As a male nurse, you will have opportunities to do cervical exams, assist in deliveries, insert Foley catheters to drain the urine of female patients, conduct breast assessment, perform perineal care, and do many other things that require physical contact with a female patient. Because of these many gender-sensitive responsibilities, role strain is inevitable due to prevailing gender stereotypes. What we mean by this is that there are several various prejudices that may come to light when patients who possess these preconceived notions encounter a male nurse.

Male nurses have to cope with female patients who may misinterpret your actions as “sexual assault” even though what you have done does not warrant such blame. Les Rodriguez, MSN, MPH, RN, ACNS-BC, APRN, clinical nurse specialist at Methodist Richardson Medical Center disputes this fact by saying that going into nursing for a reason such as sexual assault is an extremely difficult process for something so easily achievable elsewhere. It’s natural to find yourself in these unfortunate moments as they are so ingrained in socio-cultural and even religious norms; there will always come a time when female patients or even male patients will refuse your care just because of your gender. These norms not only set the boundaries of gender roles but also places limits on social and physical contact between men and women.

Gender stereotypes when it comes to male nurses are also not limited to women. It is also common for the older generation to look at male nurses differently as they may not be so used to male nurses in general. This applies for both male and female older patients. Due to the vastly different nursing environment 40 years ago wherein a mere 3.7% of registered nurses were male, it may be difficult for some patients to accept how much more prevalent male nurses have become in the last few decades.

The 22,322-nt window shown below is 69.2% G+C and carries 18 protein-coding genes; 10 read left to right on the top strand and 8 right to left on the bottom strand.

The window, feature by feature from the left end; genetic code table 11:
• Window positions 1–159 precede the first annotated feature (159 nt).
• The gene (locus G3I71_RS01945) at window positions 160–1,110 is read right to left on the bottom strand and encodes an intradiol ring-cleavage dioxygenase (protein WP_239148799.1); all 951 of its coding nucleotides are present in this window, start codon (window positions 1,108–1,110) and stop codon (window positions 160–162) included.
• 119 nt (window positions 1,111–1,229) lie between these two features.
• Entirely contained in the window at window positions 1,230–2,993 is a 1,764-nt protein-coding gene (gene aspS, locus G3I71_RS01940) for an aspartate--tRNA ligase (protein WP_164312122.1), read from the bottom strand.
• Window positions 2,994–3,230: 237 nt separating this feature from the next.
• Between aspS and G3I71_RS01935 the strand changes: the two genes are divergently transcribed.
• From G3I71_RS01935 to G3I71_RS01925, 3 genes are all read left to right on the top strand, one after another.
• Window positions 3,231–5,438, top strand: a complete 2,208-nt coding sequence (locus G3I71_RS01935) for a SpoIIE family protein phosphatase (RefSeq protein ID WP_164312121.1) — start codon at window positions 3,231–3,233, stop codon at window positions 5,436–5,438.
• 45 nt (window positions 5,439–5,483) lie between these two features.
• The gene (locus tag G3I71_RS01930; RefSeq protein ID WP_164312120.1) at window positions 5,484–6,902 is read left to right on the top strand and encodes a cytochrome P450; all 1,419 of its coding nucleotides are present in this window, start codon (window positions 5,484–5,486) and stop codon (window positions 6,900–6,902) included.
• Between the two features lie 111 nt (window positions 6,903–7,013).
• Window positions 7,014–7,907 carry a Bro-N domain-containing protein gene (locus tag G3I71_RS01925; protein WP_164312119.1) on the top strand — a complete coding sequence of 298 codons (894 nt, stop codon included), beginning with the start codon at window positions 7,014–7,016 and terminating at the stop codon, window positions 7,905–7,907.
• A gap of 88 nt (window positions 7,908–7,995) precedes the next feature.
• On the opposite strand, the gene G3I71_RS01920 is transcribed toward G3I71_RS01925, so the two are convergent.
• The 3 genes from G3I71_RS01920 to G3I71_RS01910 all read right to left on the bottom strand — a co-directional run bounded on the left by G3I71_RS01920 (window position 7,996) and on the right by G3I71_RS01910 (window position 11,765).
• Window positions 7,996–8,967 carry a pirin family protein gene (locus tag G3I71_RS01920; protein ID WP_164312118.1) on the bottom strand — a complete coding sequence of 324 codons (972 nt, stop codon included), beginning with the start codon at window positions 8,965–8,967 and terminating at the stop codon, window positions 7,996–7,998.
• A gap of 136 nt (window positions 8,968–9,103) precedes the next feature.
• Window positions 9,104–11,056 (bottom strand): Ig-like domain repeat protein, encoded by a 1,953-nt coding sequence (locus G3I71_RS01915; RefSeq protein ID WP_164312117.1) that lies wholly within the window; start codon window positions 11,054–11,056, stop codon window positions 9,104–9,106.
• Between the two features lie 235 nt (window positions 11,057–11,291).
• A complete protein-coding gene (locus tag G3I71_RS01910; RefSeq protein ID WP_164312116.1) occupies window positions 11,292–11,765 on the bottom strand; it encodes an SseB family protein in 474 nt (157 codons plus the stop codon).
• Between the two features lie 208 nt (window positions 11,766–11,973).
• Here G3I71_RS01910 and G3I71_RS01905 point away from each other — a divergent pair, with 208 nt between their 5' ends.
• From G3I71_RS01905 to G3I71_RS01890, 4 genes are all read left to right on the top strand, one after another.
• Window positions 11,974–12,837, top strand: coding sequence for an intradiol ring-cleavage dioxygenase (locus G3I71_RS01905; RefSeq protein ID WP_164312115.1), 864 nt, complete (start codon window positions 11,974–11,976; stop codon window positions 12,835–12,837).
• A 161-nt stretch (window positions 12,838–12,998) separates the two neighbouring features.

Lastly, there is the stereotype that nursing is just simply not a “man’s job” unlike being a policeman, soldier, engineer, or especially a doctor. This can attributed to the general perception that females are more approachable, caring, and less threatening thus are more suited nurses than men. However, this widespread stereotype that still persists and several cultures is actually damaging for the nursing profession as a whole. It is no exaggeration that male nurses can be as caring and competent as their female counterparts and even excel in this field.

Male Nurses are Failed Doctors or To-be-doctors